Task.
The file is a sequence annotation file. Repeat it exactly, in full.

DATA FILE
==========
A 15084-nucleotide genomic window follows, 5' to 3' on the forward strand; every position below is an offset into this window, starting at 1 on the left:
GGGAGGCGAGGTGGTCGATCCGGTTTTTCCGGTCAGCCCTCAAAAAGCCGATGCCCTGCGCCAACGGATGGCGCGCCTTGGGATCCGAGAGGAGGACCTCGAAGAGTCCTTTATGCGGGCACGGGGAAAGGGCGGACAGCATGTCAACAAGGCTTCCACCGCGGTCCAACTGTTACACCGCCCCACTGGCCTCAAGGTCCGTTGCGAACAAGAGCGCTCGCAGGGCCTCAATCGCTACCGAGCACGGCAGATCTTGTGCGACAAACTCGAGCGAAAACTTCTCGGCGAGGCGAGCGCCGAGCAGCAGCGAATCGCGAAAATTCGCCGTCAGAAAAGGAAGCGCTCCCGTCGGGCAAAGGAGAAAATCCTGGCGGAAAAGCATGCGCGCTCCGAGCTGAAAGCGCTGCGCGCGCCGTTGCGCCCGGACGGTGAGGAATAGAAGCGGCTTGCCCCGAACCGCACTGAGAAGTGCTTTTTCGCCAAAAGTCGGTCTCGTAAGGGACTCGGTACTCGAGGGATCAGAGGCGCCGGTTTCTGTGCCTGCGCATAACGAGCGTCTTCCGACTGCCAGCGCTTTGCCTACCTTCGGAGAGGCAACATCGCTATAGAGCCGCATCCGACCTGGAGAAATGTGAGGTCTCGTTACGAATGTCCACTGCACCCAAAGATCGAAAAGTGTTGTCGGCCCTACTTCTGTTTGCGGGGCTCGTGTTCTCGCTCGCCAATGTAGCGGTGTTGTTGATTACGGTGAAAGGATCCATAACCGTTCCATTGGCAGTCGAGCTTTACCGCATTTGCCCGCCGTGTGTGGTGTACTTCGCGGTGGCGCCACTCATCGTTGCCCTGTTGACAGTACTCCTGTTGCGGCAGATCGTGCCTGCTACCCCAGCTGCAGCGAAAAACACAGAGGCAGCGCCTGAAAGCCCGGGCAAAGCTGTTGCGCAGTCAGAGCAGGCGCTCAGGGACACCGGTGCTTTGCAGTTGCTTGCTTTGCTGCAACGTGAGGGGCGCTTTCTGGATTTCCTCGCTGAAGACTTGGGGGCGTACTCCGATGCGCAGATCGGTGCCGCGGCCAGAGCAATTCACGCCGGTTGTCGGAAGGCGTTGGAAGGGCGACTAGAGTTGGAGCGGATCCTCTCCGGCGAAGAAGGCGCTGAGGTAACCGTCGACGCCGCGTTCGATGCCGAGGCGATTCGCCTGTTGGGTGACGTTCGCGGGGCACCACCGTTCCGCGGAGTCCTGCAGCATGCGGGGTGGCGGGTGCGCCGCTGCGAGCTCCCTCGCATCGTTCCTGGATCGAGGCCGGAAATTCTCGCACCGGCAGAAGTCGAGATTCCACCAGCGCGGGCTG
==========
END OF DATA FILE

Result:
A 15084-nucleotide genomic window follows, 5' to 3' on the forward strand; every position below is an offset into this window, starting at 1 on the left:
GGGAGGCGAGGTGGTCGATCCGGTTTTTCCGGTCAGCCCTCAAAAAGCCGATGCCCTGCGCCAACGGATGGCGCGCCTTGGGATCCGAGAGGAGGACCTCGAAGAGTCCTTTATGCGGGCACGGGGAAAGGGCGGACAGCATGTCAACAAGGCTTCCACCGCGGTCCAACTGTTACACCGCCCCACTGGCCTCAAGGTCCGTTGCGAACAAGAGCGCTCGCAGGGCCTCAATCGCTACCGAGCACGGCAGATCTTGTGCGACAAACTCGAGCGAAAACTTCTCGGCGAGGCGAGCGCCGAGCAGCAGCGAATCGCGAAAATTCGCCGTCAGAAAAGGAAGCGCTCCCGTCGGGCAAAGGAGAAAATCCTGGCGGAAAAGCATGCGCGCTCCGAGCTGAAAGCGCTGCGCGCGCCGTTGCGCCCGGACGGTGAGGAATAGAAGCGGCTTGCCCCGAACCGCACTGAGAAGTGCTTTTTCGCCAAAAGTCGGTCTCGTAAGGGACTCGGTACTCGAGGGATCAGAGGCGCCGGTTTCTGTGCCTGCGCATAACGAGCGTCTTCCGACTGCCAGCGCTTTGCCTACCTTCGGAGAGGCAACATCGCTATAGAGCCGCATCCGACCTGGAGAAATGTGAGGTCTCGTTACGAATGTCCACTGCACCCAAAGATCGAAAAGTGTTGTCGGCCCTACTTCTGTTTGCGGGGCTCGTGTTCTCGCTCGCCAATGTAGCGGTGTTGTTGATTACGGTGAAAGGATCCATAACCGTTCCATTGGCAGTCGAGCTTTACCGCATTTGCCCGCCGTGTGTGGTGTACTTCGCGGTGGCGCCACTCATCGTTGCCCTGTTGACAGTACTCCTGTTGCGGCAGATCGTGCCTGCTACCCCAGCTGCAGCGAAAAACACAGAGGCAGCGCCTGAAAGCCCGGGCAAAGCTGTTGCGCAGTCAGAGCAGGCGCTCAGGGACACCGGTGCTTTGCAGTTGCTTGCTTTGCTGCAACGTGAGGGGCGCTTTCTGGATTTCCTCGCTGAAGACTTGGGGGCGTACTCCGATGCGCAGATCGGTGCCGCGGCCAGAGCAATTCACGCCGGTTGTCGGAAGGCGTTGGAAGGGCGACTAGAGTTGGAGCGGATCCTCTCCGGCGAAGAAGGCGCTGAGGTAACCGTCGACGCCGCGTTCGATGCCGAGGCGATTCGCCTGTTGGGTGACGTTCGCGGGGCACCACCGTTCCGCGGAGTCCTGCAGCATGCGGGGTGGCGGGTGCGCCGCTGCGAGCTCCCTCGCATCGTTCCTGGATCGAGGCCGGAAATTCTCGCACCGGCAGAAGTCGAGATTCCACCAGCGCGGGCTG